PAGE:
You can also do certain things to structure things better and facilitate communication. For example, having standard work hours when you know when each of the people are going to be online. So, I wake up at 5:30 a.m., and they get off work around 6 p.m., so we can touch base then. And right before I go to sleep around 9 or 10-ish, we touch base again. So things like that help.

Using online tools like this project management software called “Flow” also lets you stay on top of what’s going on in each other’s calendars. So using productivity tools like that is also key.

 

Q. What do you envision for the future, and how do you think what you’re doing today will help you in that goal? 

A. I’d like for us to become a company that’s well known for providing technology solutions to help with learning foreign languages. In particular, I’d like for us to be known for bringing immersive experiences to language learning, because I think language learning right now tends to be very textbook-based, very boring, very cookie cutter, and not customized at all. So we’d like to bring things like video and personalization to make language learning exciting and addicting for everyone. I’m having a blast with that, and I’d like for us to keep having fun.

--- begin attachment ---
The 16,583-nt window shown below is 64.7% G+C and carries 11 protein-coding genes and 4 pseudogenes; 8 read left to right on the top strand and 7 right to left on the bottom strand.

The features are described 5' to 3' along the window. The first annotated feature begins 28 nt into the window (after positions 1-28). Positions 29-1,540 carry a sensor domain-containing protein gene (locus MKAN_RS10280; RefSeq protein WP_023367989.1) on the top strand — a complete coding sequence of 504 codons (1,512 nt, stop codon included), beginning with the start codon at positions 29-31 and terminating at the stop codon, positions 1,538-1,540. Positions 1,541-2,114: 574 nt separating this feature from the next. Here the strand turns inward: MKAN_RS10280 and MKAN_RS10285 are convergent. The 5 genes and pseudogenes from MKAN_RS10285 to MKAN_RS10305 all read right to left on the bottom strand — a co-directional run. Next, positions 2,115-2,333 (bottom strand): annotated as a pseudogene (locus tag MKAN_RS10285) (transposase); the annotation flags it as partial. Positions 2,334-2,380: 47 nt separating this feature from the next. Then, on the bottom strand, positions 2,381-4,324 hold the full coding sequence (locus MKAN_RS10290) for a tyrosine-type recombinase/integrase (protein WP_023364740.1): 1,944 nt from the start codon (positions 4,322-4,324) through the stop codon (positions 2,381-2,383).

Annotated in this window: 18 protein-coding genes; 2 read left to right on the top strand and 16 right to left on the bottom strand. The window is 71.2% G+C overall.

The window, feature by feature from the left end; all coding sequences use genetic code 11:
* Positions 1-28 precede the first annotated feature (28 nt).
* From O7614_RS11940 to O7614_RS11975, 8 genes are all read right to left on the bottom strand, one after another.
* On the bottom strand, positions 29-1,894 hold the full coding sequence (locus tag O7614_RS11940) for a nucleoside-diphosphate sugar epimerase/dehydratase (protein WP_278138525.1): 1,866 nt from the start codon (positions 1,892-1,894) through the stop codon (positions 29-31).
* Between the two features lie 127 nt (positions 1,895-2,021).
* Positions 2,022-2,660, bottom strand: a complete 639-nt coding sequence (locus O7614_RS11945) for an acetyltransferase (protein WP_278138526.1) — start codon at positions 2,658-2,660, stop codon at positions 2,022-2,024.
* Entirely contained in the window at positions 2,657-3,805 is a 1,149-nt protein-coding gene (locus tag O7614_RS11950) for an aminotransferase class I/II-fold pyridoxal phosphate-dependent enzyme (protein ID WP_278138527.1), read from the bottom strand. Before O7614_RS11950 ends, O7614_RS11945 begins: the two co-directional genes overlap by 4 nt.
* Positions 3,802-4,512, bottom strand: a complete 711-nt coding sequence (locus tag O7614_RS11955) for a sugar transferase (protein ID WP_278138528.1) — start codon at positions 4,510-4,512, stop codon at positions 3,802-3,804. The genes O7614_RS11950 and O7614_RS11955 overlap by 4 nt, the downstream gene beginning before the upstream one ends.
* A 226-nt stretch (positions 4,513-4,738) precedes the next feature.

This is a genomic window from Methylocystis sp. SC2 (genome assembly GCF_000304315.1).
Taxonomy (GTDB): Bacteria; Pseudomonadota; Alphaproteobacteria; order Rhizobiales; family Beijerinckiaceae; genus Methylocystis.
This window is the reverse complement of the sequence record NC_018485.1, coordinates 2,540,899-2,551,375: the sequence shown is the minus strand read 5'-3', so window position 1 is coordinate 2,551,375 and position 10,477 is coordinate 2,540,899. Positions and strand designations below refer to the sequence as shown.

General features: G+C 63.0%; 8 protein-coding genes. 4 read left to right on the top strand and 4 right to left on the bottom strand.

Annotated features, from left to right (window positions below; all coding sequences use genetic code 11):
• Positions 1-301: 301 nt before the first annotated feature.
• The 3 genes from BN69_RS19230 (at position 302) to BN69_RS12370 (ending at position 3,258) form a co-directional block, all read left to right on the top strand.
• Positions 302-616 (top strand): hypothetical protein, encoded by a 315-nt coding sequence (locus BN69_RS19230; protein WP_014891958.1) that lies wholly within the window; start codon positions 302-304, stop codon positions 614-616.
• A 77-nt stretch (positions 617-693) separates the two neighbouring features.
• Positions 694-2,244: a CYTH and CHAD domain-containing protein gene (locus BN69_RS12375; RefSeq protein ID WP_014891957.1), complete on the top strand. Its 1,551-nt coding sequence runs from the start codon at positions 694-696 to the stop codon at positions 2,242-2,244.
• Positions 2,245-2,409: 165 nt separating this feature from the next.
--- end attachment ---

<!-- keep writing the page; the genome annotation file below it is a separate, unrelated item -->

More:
Q. Do you have any advice for people who might be interested in transitioning into something you’ve done before or starting their own company someday? 

A. For people who are interested in entrepreneurship, I think the most helpful thing is to have habits that make you think a lot about entrepreneurship, and to feed your brain with useful advice. You can do that with sites like CareerHoot, or Mixergy, or Lifestyle Business Podcasts. I think trying to absorb as much useful information like this as you can will help point you in the right direction.

A lot of people who have gone to good schools and have had a lot of success based on conventional paths, I think, try to optimize and be better than everybody else according to those conventional paths. But there’s no jury out there or crowd you have to please — that’s all in your head. And I think the sooner you can discover and pursue your actual passions and make a unique contribution to the world, that’s success for yourself and will be in the eyes of people around you.

My advice would be to find your passion, pursue it early, and don’t be distracted by the noise of people around you who may be optimizing for general success.

 

 

 

 

 

You may be interested in…

Career Transition Guide: How to Learn Web Development to Get a 6-Figure Job Without Going Back to School for a Computer Science Degree

This career transition guide will advise you on how to develop key technical skills needed to forge a new 6-figure career in the technology industry — without having to go back to school to get a 6-figure computer science degree first.

 

Career Transition Guide: How to get into Harvard Law School (whether you have the highest scores or not) 

This guide teaches you step-by-step strategy, technique, and mindset of the distinctive applicant who successfully wins admission to Harvard Law School. (Through our partner website HLAdmissions)